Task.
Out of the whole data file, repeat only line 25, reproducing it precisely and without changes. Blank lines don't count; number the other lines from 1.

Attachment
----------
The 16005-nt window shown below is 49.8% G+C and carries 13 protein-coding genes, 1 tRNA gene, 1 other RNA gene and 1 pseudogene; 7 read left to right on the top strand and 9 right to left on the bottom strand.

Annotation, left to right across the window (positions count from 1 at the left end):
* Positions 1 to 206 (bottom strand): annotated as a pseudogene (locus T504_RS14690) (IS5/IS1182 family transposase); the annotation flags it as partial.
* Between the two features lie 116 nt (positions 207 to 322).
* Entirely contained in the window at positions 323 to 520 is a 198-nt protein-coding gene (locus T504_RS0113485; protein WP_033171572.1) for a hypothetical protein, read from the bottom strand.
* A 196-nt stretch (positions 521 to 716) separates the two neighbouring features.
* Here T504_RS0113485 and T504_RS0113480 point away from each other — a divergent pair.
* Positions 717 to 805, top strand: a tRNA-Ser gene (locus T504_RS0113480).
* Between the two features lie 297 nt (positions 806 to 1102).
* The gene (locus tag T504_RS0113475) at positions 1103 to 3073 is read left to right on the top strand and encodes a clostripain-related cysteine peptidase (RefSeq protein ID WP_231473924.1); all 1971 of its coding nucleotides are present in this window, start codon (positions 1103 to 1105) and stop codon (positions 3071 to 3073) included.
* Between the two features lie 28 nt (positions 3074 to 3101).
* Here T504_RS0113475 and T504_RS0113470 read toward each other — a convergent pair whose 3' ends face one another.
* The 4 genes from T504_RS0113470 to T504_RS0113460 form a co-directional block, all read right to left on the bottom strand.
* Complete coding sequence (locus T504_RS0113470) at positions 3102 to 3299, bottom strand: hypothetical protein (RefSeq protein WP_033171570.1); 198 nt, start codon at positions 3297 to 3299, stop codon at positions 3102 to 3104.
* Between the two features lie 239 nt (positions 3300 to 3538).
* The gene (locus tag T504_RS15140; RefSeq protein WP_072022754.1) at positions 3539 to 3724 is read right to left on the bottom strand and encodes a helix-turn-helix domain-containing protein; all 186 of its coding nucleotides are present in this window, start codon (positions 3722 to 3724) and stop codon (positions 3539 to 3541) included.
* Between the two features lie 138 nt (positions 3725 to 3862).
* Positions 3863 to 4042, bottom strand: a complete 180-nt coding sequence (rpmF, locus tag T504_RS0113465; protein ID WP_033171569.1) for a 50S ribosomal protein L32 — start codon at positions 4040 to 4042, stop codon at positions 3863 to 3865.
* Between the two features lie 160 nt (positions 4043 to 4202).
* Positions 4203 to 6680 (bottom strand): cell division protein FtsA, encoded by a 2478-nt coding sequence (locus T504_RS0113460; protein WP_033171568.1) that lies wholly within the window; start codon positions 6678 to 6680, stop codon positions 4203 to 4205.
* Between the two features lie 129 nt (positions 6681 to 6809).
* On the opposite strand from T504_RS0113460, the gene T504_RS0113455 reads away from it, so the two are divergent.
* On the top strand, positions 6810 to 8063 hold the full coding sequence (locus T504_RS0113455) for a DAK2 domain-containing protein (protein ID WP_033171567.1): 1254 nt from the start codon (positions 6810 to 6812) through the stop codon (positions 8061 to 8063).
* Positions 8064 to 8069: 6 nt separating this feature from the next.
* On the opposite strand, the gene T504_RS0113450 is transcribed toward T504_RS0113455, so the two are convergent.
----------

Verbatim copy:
* On the opposite strand, the gene T504_RS0113450 is transcribed toward T504_RS0113455, so the two are convergent.